Greetings from Thailand: ‘Crazy Taxi’ Bangkok
Traffic in Bangkok is ridiculous. There are lanes, but they aren’t used. Cars cut off others whenever they want while motorcycles zoom past.
Vehicles don’t stop for others unless they have absolutely no choice, and everyone makes sure there is absolutely no choice. These absurdities are commonplace. It’s bizarre because I don’t feel danger when I’m caught in traffic, even when riding a motorcycle taxi.
I’ve been taken down the wrong direction on a back street, up an off ramp, and straight into highway traffic, all the while thinking about my delicious lunch.
You can often see up to five people at a time cozily squashed together on a single motorcycle.
Though traffic is horrendous, the weather is worse. We are currently in the rainy season. Last year, the water level rose so much that classes were cancelled for months.
Students were put in hotels in the city center and all of the crocodiles escaped over the fence in the crocodile farm.
This year, we are said to have the heaviest rainfall in the last fifty years.
The other day had 93 millimeters of rain in just a few short hours.
This amount of water takes at least a couple hours to drain and clogs up traffic further on the roads. People are being warned of flash floods and that small boats should not be put out to sea.
Hopefully the rain subsides and classes won’t be postponed this year. I have started my classes and I really enjoy them.
Now that the semester is underway, this semester looks sunuk (fun). My marketing classes seem comparable to ones at home.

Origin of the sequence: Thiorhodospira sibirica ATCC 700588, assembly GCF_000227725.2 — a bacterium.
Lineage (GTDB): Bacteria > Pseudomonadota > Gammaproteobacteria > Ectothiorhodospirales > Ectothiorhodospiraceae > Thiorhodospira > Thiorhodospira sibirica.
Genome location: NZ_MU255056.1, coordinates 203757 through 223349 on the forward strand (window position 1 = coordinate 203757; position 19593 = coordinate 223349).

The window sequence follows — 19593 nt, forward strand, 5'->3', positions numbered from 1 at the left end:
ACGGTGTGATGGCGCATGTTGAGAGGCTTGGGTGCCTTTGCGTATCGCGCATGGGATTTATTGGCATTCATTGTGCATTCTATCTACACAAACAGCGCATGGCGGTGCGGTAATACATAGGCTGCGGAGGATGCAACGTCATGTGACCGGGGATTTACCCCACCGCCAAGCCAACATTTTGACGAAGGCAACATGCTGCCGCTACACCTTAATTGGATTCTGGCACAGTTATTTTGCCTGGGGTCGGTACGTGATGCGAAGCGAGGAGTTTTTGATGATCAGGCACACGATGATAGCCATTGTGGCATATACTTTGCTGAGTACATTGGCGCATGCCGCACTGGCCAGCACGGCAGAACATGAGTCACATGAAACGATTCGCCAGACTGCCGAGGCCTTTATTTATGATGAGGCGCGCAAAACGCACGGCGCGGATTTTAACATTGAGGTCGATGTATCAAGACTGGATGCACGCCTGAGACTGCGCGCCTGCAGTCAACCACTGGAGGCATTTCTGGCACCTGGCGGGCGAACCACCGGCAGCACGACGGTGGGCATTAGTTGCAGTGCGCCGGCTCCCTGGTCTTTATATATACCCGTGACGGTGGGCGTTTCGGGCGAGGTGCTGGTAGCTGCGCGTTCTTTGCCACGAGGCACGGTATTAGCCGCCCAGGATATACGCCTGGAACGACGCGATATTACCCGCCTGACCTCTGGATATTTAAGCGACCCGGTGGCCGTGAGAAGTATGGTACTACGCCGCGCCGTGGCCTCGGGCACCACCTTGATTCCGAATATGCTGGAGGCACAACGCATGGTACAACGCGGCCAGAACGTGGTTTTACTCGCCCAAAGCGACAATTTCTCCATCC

The Thai language class will be a blast, especially since I have been working hard to learn what Thai I can.
But the shining star is golf class. It is designed for people who have never golfed before. I practice in America so this class will be outstanding and a great chance to relax and enjoy the hot and humid mosquito weather.
The golf course I will frequent is close, only 20 baht to get there by motorcycle taxi. That’s pretty cheap, considering one US dollar is about 30 baht. It will be too tempting to head over to the course every day to work on my swing.
The hard part will be remembering how to tell taxis to take me there. The name is something like ‘kram yut ta suk sa tha han rua.’ I have it written on a piece of paper in Thai, which will be a lot easier for drivers to decipher.
Despite language difficulties, sporadic traffic and the impending doom of flooding and thunderstorms, this semester looks to be quite enjoyable. Thai people are friendly and accommodating.
Students in class are always open to conversation, and teachers welcome participation from foreign students.
The cafeteria on campus is equally pleasant.
It has all kinds of Thai food for about a dollar a dish and is one of the cleanest places around to eat.
The experience seems so good, I may never reach stage two of the culture shock rollercoaster.